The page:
Let’s pick up the story in the 1950s. At this point Canada has become an independent country, having won internal self-government in the late 19th century and claimed diplomatic independence in the 20th century.
Duplessis’ Quebec comes across as faintly reminiscent of Batista’s Cuba. Duplessis was a conservative who stoked populist discontent at external interference, whilst he simultaneously appeased the externally-owned corporations which dominated Quebec’s economy by fiercely suppressing trade unions, communists, and other undesirables. His base was predominantly rural. Duplessis was allied to the Catholic church, still a powerful force in the province, and he championed the continuation of the church’s traditional role as provider of education and social services, against increasing pressure for the government to take responsibility for schools and social welfare.
In some sense Duplessis was fighting back the inevitable. French Catholics were pouring from the country into the metropolis of Montreal and other cities, leaving behind family farms and seeking jobs in factories and offices. There, many found themselves on the wrong side of a lingual divide. Wealth and commerce was concentrated in the hands of rich Anglophone mercantile families, or American- and British-owned corporations. Although a majority of Quebecers were French speakers, the language of business and commerce was overwhelmingly English. Monolingual Francophones were effectively second-class economic citizens.
Une révolution tranquille
After Duplessis’ death in 1959, Quebec was swept by the ‘Quiet Revolution,’ a rapid and profound seachange in laws and mores. The incoming Liberal party reversed the pro-clerical, anti-union stance of the Union Nationale. The government took over social services from the church, and took control of a significant fraction of the province’s bountiful and underutilized natural resources. Within a decade, Quebec looked much closer to the highly secularized, left-of-centre society visible today.
The Quiet Revolution ushered in a strain of assertivism which has remained a dominant force in Quebec politics ever since. The key issue was twofold: to attain and secure economic equality for Francophones; and to assure the long-term viability of French Quebecois culture in North America. Separatism and federalism emerged as two diametrically opposed approaches to the same problem.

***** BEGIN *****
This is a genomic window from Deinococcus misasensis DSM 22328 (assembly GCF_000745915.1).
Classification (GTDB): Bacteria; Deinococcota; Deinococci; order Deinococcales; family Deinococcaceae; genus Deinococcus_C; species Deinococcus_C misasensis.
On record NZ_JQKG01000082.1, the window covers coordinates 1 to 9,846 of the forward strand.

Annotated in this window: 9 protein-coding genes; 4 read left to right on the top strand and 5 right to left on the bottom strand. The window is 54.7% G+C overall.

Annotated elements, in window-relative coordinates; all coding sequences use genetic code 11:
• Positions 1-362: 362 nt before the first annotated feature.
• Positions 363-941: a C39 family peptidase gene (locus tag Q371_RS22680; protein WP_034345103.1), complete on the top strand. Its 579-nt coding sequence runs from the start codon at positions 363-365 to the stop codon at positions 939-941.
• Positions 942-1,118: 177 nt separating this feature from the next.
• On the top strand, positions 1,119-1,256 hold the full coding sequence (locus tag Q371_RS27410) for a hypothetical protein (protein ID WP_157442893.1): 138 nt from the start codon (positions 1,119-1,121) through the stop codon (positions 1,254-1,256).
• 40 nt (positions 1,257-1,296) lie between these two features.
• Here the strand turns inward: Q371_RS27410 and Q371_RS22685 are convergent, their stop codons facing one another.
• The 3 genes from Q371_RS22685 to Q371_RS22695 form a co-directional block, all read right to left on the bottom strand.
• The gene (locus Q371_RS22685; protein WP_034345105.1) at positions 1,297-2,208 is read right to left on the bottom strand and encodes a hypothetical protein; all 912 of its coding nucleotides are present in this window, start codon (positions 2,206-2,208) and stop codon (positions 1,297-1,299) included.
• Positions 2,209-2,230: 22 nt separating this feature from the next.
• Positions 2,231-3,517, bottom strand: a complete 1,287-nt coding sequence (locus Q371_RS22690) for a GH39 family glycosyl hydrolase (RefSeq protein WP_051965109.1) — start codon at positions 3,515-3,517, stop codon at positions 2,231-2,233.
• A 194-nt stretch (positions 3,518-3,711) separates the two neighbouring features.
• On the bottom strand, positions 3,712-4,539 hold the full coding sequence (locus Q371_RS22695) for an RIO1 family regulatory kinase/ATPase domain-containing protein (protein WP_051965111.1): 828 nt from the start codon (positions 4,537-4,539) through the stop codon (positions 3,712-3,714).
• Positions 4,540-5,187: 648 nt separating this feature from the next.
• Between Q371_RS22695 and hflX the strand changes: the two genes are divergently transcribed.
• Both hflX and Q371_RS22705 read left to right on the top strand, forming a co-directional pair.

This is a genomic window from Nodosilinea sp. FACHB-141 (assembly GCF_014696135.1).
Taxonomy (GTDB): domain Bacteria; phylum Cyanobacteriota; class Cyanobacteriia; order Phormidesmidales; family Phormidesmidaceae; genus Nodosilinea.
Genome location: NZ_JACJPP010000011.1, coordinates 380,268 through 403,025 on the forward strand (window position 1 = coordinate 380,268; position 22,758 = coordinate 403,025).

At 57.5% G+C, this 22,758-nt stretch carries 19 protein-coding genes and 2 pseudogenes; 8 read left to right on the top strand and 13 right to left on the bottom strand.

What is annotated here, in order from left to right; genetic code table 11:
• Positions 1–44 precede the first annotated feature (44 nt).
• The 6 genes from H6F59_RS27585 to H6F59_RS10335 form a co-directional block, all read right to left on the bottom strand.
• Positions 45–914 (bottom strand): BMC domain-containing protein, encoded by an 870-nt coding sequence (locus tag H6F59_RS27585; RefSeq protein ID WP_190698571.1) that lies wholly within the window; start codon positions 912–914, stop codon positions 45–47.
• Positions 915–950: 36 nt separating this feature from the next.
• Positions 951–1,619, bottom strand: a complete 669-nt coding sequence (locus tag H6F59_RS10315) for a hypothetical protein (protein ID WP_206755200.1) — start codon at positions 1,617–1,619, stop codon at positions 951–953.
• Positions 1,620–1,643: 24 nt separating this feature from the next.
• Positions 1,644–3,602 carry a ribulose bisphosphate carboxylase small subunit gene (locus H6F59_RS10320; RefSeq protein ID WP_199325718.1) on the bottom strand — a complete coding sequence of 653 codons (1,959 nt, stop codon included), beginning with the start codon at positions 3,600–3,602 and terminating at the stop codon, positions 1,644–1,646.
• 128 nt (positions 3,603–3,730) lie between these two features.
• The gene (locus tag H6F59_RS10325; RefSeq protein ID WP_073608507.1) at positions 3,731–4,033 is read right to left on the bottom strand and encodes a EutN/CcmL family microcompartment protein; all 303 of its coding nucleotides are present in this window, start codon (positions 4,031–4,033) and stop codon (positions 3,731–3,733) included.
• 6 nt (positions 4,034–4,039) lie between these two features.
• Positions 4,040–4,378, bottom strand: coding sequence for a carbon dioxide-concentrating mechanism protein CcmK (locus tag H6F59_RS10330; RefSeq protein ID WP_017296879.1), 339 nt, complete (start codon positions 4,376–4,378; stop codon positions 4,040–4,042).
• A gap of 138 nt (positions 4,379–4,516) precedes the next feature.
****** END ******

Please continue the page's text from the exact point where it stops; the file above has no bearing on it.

Federalists sought to convince Quebecers that their concerns could be met within the existing Canadian framework. Federalism’s early champion was Pierre Trudeau, elected as Prime Minister in 1968. Trudeau pushed through laws implementing French and English as joint official languages of the federal government. Trudeau’s ‘concessions’ were unpopular in Anglo-majority provinces (the ‘ROC’) but unsatisfactory within Quebec, a dynamic which has subsequently plagued the federalist approach.
Separatists held that Quebec could only achieve its aims as an independent state. In response to Trudeau’s perceived failure, separatism grew into a mainstream movement. The newly-merged Parti Québécois won 1/4 of the popular vote in 1970 provincial elections, and a governing majority for the first time in 1976. The next year the PQ introduced the Charte de la langue française, or ‘Loi 101’ for short, which enshrined French as the sole official language of the province, a blunt rebuke to Trudeau’s bilingualist doctrine. This inaugurated the Quebec government’s fiercely interventionist approach to language usage, one of the most controversial issues in Quebec-ROC relations.
In the next post I’ll dig further into the subject of language, and try to explain why and how it sits at the core of the independence debate.